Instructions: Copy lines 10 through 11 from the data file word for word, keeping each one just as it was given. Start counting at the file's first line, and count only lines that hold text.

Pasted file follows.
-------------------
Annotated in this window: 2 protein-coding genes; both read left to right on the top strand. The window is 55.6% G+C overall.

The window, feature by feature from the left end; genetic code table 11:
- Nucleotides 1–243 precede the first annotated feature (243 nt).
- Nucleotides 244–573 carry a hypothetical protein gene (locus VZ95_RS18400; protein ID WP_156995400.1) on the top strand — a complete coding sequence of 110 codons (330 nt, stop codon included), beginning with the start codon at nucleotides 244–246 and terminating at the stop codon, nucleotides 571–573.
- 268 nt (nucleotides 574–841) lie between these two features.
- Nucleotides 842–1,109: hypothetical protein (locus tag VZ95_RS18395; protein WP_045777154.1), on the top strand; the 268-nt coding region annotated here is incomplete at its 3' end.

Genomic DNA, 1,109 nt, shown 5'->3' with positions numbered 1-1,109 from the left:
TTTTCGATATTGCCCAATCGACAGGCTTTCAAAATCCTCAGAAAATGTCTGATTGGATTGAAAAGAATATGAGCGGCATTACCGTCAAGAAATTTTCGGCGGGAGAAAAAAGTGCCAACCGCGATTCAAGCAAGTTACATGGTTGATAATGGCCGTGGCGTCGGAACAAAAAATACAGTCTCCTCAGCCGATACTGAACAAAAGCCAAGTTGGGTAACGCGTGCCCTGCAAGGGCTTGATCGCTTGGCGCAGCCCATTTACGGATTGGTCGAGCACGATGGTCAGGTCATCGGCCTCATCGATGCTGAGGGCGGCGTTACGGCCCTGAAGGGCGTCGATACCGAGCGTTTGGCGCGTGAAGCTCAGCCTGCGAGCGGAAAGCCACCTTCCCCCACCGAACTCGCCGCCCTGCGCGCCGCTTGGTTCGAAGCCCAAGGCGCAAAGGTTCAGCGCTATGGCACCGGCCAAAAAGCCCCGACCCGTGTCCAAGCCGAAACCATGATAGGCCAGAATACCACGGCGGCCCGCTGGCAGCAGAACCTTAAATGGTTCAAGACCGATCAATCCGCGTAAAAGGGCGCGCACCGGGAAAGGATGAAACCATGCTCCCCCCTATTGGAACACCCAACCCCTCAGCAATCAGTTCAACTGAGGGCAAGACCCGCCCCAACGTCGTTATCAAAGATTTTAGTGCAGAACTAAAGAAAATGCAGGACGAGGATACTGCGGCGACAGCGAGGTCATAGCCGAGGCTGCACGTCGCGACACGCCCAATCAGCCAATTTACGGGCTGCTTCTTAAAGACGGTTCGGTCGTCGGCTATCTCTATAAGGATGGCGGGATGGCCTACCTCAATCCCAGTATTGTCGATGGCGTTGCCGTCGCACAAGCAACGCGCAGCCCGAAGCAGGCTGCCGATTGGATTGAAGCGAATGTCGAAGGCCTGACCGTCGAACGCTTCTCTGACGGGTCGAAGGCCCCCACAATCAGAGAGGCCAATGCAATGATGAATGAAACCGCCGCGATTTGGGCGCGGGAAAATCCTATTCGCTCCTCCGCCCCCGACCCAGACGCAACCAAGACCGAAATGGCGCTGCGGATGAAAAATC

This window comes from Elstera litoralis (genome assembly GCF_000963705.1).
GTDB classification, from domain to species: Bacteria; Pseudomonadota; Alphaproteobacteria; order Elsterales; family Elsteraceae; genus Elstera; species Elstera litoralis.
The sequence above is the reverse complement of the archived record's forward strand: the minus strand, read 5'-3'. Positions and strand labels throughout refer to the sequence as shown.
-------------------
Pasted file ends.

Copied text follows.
GTDB classification, from domain to species: Bacteria; Pseudomonadota; Alphaproteobacteria; order Elsterales; family Elsteraceae; genus Elstera; species Elstera litoralis.
The sequence above is the reverse complement of the archived record's forward strand: the minus strand, read 5'-3'. Positions and strand labels throughout refer to the sequence as shown.